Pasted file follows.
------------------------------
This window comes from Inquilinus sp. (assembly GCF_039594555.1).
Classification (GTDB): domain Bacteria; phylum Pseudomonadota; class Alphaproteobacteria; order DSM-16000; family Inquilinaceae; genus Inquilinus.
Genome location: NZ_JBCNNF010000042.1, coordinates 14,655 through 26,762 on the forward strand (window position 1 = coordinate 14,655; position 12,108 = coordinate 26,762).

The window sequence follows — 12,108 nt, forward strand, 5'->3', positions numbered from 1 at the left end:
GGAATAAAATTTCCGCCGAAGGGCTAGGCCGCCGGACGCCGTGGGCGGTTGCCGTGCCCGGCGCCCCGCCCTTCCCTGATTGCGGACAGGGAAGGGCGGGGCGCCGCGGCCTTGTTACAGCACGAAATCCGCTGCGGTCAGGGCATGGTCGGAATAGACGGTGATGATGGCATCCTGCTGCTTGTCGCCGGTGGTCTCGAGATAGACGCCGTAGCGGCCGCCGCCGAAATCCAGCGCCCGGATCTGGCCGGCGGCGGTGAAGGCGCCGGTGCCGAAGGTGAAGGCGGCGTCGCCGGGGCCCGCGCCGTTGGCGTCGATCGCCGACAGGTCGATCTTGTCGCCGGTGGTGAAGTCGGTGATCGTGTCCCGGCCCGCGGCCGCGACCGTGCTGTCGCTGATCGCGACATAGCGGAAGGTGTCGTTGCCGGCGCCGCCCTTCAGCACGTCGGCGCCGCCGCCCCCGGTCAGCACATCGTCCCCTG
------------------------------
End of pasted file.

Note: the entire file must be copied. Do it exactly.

This window comes from Inquilinus sp. (assembly GCF_039594555.1).
Classification (GTDB): domain Bacteria; phylum Pseudomonadota; class Alphaproteobacteria; order DSM-16000; family Inquilinaceae; genus Inquilinus.
Genome location: NZ_JBCNNF010000042.1, coordinates 14,655 through 26,762 on the forward strand (window position 1 = coordinate 14,655; position 12,108 = coordinate 26,762).

The window sequence follows — 12,108 nt, forward strand, 5'->3', positions numbered from 1 at the left end:
GGAATAAAATTTCCGCCGAAGGGCTAGGCCGCCGGACGCCGTGGGCGGTTGCCGTGCCCGGCGCCCCGCCCTTCCCTGATTGCGGACAGGGAAGGGCGGGGCGCCGCGGCCTTGTTACAGCACGAAATCCGCTGCGGTCAGGGCATGGTCGGAATAGACGGTGATGATGGCATCCTGCTGCTTGTCGCCGGTGGTCTCGAGATAGACGCCGTAGCGGCCGCCGCCGAAATCCAGCGCCCGGATCTGGCCGGCGGCGGTGAAGGCGCCGGTGCCGAAGGTGAAGGCGGCGTCGCCGGGGCCCGCGCCGTTGGCGTCGATCGCCGACAGGTCGATCTTGTCGCCGGTGGTGAAGTCGGTGATCGTGTCCCGGCCCGCGGCCGCGACCGTGCTGTCGCTGATCGCGACATAGCGGAAGGTGTCGTTGCCGGCGCCGCCCTTCAGCACGTCGGCGCCGCCGCCCCCGGTCAGCACATCGTCCCCTG